The relevant information on physico-chemical properties and toxicological characteristics are presented in the Data matrix at the end of this document.

6. Conclusions per endpoint for C&L and/or risk assessment

When using read across the result derived should be applicable for C&L and/or risk assessment, cover an exposure period duration comparable to the corresponding method and be presented with adequate and reliable documentation.

The acute oral toxicity data of Iso cyclo geraniol can be used for Citrolate because the systemic exposure of Citrolate will be via its alcohol. The LD50 of Iso cyclo geraniol is > 2000 mg/kg bw and therefore the LD50 for Citrolate will be > 2000 mg/kg bw too.

Final conclusion on hazard and C&L

Citrolate has an LD50 > 2000 mg/kg bw and does not need to be classified for acute oral toxicity this will be used for classification and labelling and the risk assessment

 

References

Belsito, D., Bickers, D., Bruze, M., Calow, P., Greim, H., Hanifin, J.M., Rogers, A.E., Saurat, J.H., Sipes, I.G., Tagami, H., 2008, A toxicologic and dermatologic assessment of cyclic acetates when used as fragrance ingredients, Food and Chemical Toxicology 46, Suppl 12:S1-27.

 

Wu, S., Blackburn, K., Amburgery, J., Jaworska, J., and Federle, T., 2010, A framework for using structural, reactivity, metabolic and physico-chemical similarity to evaluate the suitability of analogs for SAR-based toxicological assessments, Regul. Toxicol. Pharmacol., 56, 67-81.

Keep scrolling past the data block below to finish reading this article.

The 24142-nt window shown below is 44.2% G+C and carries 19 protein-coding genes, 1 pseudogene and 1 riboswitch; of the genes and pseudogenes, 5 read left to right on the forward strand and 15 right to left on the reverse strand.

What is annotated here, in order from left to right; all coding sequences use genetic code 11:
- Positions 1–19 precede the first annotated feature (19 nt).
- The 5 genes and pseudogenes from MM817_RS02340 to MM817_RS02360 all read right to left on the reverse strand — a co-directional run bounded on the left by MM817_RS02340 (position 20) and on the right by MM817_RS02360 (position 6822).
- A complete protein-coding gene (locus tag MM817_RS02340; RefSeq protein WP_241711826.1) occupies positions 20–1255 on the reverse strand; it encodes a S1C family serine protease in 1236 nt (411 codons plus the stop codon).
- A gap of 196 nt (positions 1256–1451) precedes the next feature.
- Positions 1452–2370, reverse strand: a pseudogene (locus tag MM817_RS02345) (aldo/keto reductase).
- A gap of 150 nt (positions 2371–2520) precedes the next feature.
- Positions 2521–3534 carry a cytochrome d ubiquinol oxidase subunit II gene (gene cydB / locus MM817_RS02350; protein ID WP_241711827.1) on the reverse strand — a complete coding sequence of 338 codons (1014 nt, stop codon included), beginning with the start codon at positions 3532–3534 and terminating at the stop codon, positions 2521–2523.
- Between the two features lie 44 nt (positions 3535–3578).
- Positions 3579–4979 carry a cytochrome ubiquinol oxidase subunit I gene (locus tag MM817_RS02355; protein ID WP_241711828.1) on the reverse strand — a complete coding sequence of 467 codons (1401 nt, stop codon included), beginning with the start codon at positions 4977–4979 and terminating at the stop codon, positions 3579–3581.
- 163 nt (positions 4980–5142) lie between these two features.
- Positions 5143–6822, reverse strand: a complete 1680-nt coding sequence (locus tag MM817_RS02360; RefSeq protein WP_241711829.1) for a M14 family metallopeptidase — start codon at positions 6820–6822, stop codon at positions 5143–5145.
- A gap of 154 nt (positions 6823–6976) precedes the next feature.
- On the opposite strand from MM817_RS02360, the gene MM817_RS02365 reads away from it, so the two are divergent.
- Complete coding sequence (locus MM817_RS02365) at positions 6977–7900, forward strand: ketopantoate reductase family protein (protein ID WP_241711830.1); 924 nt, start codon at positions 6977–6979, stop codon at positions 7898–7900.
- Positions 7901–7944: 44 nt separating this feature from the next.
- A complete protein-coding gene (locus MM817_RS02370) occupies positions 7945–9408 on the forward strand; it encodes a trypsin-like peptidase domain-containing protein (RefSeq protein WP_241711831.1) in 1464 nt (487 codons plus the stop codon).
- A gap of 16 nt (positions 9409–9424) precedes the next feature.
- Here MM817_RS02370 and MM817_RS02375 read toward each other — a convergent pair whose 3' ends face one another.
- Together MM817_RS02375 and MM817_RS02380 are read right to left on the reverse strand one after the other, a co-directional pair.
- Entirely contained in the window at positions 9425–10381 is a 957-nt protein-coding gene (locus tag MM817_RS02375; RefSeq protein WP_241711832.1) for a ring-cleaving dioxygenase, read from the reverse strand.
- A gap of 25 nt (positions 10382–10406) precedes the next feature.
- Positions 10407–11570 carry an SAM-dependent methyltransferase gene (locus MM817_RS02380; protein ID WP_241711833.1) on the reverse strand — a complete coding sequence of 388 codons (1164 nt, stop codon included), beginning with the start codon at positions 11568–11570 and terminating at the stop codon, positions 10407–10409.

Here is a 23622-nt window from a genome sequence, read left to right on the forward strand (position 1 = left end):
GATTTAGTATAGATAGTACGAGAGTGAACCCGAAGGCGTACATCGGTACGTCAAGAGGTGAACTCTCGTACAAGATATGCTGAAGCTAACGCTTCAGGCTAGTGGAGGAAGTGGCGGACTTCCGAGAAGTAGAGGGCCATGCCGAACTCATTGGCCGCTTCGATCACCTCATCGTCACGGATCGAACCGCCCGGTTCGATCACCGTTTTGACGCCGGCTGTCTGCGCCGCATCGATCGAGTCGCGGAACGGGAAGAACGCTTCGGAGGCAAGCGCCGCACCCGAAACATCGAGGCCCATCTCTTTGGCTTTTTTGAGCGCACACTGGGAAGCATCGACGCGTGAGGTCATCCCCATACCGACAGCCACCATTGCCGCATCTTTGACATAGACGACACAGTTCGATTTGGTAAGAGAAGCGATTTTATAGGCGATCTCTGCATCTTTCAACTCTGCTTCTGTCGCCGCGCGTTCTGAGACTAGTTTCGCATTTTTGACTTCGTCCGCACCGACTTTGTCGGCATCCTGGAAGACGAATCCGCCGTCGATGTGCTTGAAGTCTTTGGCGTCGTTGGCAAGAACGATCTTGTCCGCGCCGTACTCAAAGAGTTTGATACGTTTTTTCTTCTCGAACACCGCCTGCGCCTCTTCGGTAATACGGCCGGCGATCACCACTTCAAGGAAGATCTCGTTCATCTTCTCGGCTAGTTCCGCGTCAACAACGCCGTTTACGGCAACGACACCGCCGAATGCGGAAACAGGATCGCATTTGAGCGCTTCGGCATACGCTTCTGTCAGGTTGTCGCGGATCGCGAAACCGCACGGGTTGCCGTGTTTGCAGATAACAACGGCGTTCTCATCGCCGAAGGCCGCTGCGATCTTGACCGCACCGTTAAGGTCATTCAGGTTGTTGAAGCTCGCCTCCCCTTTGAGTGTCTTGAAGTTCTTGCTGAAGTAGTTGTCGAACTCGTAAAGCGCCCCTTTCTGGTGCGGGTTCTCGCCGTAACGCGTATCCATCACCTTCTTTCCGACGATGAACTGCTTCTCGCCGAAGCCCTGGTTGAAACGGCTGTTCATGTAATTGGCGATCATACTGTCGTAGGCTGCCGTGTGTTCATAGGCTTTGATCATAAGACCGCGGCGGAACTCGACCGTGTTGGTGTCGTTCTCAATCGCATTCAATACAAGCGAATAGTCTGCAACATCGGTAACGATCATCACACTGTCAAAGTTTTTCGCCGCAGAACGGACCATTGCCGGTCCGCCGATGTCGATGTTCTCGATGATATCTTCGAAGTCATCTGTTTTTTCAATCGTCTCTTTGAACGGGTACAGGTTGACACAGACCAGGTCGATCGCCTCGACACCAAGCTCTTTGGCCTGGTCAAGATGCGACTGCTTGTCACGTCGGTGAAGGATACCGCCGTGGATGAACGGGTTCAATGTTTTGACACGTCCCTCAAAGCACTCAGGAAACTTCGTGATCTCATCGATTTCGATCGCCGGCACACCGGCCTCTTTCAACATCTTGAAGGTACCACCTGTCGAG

Yamada, T., Tanaka, Y., Hasegawa, R., Sakuratani, Y., Yamada, J., Kamata, E., Ono, A., Hirose., A., Yamazoe, Y., Mekenyan, O., Hayashi, M., 2013, A category approach to predicting the repeated-dose hepatotoxicity of allyl esters, Reg. Toxicol. Pharmacol, 65, 189-195.

Data matrix for Citrolate using read across from Floralol for assessment of acute oral toxicity properties.

Name of substance

Citrolate

2,4-dimethylcyclohex-3-en-1-yl)methyl acetate

Iso cyclo geraniol

2,4,6-Trimethylcyclohex-3-en-1-yl)methanol

Chemical structure

Empirical formula

C11H18O2

C10H18O

Cas no.

67634-26-8

68527-77-5

EC no.

266-831-8

271-282-2

REACH registration

Registered for 2018

Registered for 2018

Mol weight

182.63

 

Phys-chem

IFF measured data

IFF measured data

Appearance

Liquid

Liquid

Melting point (oC)

<-20

<-20

Vapour pressure (Pa)

18.1

2.4

Water solubility

(mg/L)

102.4

656

Log Kow

4.2

3.6

Human health

 

 

Acute oral toxicity

(mg/kg bw)

Read across from Iso cyclo geraniol

LD50 > 2000

 

 

Justification for classification or non-classification

Based on the results presented above Citrolate does not need to be classified for acute oral toxicity according to EU CLP Regulation (EC) No. 1272/2008 and its amendments.